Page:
1868 - The Fourteenth Amendment to the Constitution reversed the 1857 Dred Scott decision which had excluded African Americans from the protections of the Constitution and the Bill of Rights. The new amendment made African Americans citizens who were entitled to the same "equal protections" under the law enjoyed by white citizens. The Amendment left a loophole for interpreting "persons" by not distinguishing between "natural" and "artificial" persons.

1870s - Corporate lawyers began arguing that under the law, corporations had historically been referred to as “artificial persons" not corporations. Thus, they should be considered "natural persons” with the same rights as “persons" enjoyed under the 14th Amendment.   

1873 - Chief Justice of Wisconsin's Supreme Court, Edward G. Ryan told the graduating class of the University of Wisconsin Law School: "[There] is looming up a new and dark power...the enterprises of the country are aggregating vast corporate combinations of unexampled capital, boldly marching, not for economic conquests only, but for political power...The question will arise and arise in your day, though perhaps not fully in mine, which shall rule - wealth or man; which shall lead - money or intellect; who shall fill public stations - educated and patriotric freemen, or the feudal serfs of corporate capital."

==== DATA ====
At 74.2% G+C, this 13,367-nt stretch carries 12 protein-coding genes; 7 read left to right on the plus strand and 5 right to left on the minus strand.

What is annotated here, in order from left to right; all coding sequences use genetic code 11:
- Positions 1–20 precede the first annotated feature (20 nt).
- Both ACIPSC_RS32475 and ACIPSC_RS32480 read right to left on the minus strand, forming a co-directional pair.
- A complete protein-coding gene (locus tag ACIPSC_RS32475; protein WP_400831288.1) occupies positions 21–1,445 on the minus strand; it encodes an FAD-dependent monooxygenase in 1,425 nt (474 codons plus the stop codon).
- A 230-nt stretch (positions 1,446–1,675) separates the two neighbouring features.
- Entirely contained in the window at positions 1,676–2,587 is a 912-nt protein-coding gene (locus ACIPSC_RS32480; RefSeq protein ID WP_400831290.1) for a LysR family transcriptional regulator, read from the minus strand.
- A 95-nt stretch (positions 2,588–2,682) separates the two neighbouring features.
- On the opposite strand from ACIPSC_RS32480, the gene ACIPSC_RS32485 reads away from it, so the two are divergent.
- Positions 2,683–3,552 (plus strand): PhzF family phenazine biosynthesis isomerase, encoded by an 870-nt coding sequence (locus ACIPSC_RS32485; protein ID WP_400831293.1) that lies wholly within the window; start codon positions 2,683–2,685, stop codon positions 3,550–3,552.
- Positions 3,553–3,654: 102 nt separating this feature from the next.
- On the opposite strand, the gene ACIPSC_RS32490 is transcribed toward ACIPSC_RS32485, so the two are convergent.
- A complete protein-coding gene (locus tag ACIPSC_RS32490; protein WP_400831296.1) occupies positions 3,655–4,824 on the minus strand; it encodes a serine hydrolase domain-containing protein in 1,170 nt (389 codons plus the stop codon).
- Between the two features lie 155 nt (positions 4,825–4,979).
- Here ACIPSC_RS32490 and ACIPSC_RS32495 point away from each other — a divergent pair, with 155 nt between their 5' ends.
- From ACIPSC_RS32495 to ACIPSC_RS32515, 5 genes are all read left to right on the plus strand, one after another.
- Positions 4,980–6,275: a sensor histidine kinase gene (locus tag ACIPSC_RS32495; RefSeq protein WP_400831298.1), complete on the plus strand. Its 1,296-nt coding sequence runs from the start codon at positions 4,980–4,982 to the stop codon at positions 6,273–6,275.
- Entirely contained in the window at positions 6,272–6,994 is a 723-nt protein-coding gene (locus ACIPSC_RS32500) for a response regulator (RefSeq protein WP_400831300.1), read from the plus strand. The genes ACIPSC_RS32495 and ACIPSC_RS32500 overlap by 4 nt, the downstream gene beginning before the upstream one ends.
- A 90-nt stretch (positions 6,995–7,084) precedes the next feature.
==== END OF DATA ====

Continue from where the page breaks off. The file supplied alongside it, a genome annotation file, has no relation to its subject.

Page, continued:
The Modern Era of Corporate Personhood. Personhood becomes a reality for corporations as they gradually begin to collect rights previously only given to "natural persons." Corporations essentially gained the Constitutional protection of the nation's the social, political, and economic structures.

1886 - Santa Clara County v. Southern Pacific Railroad Company (118 U.S. 894 (1886)) argued at the lower court level that corporations were persons.  Before oral arguments took place when the case went to the U.S. Supreme Court, the court reporter J.C. Bancroft Davis wrote the following as part of his headnote for the case, "The court does not wish to hear argument on the question whether the provision in the Fourteenth Amendment to the Constitution, which forbids a State to deny to any person within its jurisdiction the equal protection of the laws, applies to corporations.  We are all of the opinion that it does." And so the decision handed down in 1886 gave corporations all the rights of "natural persons."